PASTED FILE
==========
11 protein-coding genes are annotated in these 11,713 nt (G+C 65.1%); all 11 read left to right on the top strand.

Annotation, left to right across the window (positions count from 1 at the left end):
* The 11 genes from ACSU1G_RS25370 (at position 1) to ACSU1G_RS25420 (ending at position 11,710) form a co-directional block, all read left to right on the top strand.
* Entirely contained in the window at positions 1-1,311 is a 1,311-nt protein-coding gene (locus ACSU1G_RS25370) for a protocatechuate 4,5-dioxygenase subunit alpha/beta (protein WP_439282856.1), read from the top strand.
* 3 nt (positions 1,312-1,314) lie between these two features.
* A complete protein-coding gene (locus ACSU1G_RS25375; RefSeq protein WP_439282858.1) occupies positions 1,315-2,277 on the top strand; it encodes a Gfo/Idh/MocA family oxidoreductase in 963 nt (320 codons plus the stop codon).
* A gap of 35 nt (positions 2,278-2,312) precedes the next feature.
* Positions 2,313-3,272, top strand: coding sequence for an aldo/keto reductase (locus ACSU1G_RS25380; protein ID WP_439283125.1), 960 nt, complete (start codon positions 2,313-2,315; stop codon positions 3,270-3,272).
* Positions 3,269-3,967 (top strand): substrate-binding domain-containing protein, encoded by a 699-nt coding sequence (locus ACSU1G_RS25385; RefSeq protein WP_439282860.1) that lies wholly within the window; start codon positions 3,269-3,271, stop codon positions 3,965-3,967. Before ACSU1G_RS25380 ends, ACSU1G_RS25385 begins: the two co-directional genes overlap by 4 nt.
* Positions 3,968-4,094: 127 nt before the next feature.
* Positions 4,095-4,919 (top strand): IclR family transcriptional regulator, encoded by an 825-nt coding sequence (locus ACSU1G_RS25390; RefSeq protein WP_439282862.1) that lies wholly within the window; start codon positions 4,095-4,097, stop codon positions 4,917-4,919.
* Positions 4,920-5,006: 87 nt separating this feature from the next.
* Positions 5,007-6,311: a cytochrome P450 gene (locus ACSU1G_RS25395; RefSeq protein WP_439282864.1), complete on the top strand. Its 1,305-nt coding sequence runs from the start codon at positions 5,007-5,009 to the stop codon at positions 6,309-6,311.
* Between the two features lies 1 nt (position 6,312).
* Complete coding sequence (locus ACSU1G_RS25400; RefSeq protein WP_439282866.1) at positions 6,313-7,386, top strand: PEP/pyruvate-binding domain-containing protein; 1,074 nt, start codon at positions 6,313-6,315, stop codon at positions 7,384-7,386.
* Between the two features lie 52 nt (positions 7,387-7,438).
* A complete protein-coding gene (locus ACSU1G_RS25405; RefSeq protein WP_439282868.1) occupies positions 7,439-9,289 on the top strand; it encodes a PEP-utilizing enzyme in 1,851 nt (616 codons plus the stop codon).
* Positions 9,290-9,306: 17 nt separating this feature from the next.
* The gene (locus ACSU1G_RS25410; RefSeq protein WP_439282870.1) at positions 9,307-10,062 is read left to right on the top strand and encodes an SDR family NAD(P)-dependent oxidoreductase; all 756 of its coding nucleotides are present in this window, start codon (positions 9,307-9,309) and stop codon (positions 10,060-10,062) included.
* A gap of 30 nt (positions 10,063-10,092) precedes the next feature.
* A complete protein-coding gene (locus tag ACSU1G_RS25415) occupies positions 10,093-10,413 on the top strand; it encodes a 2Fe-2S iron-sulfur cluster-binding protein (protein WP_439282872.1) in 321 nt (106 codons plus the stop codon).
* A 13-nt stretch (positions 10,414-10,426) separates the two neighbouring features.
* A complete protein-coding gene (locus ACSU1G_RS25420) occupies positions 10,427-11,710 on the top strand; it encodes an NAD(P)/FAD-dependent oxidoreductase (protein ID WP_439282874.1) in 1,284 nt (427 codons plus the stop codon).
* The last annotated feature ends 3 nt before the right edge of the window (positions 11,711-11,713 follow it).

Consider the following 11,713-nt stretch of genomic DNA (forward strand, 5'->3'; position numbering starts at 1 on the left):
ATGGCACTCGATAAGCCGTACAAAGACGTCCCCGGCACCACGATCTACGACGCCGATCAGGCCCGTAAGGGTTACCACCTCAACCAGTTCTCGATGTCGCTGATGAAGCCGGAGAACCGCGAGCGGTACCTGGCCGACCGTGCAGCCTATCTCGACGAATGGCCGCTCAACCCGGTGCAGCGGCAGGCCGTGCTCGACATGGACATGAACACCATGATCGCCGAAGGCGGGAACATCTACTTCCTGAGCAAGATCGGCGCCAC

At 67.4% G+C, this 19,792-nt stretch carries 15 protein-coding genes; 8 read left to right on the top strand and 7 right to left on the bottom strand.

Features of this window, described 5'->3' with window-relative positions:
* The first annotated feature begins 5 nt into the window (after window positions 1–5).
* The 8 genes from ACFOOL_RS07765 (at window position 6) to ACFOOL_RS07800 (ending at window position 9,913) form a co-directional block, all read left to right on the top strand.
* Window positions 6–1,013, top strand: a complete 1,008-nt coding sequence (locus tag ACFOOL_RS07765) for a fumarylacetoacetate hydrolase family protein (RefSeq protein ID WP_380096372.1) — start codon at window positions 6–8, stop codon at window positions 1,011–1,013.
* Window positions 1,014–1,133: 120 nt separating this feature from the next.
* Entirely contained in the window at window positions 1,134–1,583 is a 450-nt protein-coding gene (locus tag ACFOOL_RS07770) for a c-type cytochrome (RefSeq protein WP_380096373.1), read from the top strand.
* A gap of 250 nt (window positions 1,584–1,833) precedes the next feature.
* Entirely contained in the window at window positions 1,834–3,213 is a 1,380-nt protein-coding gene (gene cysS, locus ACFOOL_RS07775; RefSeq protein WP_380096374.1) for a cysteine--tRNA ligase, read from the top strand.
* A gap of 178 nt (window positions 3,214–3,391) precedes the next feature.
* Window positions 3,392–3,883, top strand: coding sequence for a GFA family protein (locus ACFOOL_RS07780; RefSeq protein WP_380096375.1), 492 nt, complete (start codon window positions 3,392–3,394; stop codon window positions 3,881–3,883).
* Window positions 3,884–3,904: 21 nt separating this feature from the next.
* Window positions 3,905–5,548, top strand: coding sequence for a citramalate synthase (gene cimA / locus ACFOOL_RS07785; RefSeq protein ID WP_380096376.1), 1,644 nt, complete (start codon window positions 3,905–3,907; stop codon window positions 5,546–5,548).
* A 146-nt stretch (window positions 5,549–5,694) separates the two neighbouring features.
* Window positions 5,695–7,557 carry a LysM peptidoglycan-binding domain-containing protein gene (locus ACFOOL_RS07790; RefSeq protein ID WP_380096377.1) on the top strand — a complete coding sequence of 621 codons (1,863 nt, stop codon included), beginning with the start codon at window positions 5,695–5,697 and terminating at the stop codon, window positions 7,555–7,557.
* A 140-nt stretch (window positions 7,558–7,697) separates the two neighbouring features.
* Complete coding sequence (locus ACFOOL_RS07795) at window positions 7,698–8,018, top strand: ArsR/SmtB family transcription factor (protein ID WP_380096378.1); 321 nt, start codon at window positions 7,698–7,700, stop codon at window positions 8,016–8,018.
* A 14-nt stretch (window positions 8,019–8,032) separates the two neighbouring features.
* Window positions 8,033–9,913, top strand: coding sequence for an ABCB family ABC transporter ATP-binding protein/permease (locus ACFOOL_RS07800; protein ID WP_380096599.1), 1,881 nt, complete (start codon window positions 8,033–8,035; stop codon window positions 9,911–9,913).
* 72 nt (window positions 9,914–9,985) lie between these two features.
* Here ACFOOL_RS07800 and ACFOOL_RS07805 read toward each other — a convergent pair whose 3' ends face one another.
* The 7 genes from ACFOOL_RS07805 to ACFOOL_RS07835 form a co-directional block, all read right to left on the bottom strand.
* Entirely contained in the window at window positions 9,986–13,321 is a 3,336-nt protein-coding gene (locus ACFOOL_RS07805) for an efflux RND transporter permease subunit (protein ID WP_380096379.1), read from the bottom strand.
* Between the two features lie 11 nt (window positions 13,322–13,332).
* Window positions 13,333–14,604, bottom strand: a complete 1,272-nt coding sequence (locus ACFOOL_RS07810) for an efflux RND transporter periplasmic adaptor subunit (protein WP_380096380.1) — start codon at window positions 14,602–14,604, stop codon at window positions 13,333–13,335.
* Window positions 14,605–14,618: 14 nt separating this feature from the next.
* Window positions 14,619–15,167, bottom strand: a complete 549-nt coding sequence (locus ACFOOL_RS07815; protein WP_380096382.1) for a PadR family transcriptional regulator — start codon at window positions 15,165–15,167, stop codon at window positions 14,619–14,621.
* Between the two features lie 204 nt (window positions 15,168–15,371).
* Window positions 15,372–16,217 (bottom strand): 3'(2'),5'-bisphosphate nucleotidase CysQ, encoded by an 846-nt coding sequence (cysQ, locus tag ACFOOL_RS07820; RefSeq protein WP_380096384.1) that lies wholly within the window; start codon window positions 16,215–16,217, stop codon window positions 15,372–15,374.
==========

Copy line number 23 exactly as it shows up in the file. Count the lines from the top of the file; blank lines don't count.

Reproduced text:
* A complete protein-coding gene (locus ACSU1G_RS25420) occupies positions 10,427-11,710 on the top strand; it encodes an NAD(P)/FAD-dependent oxidoreductase (protein ID WP_439282874.1) in 1,284 nt (427 codons plus the stop codon).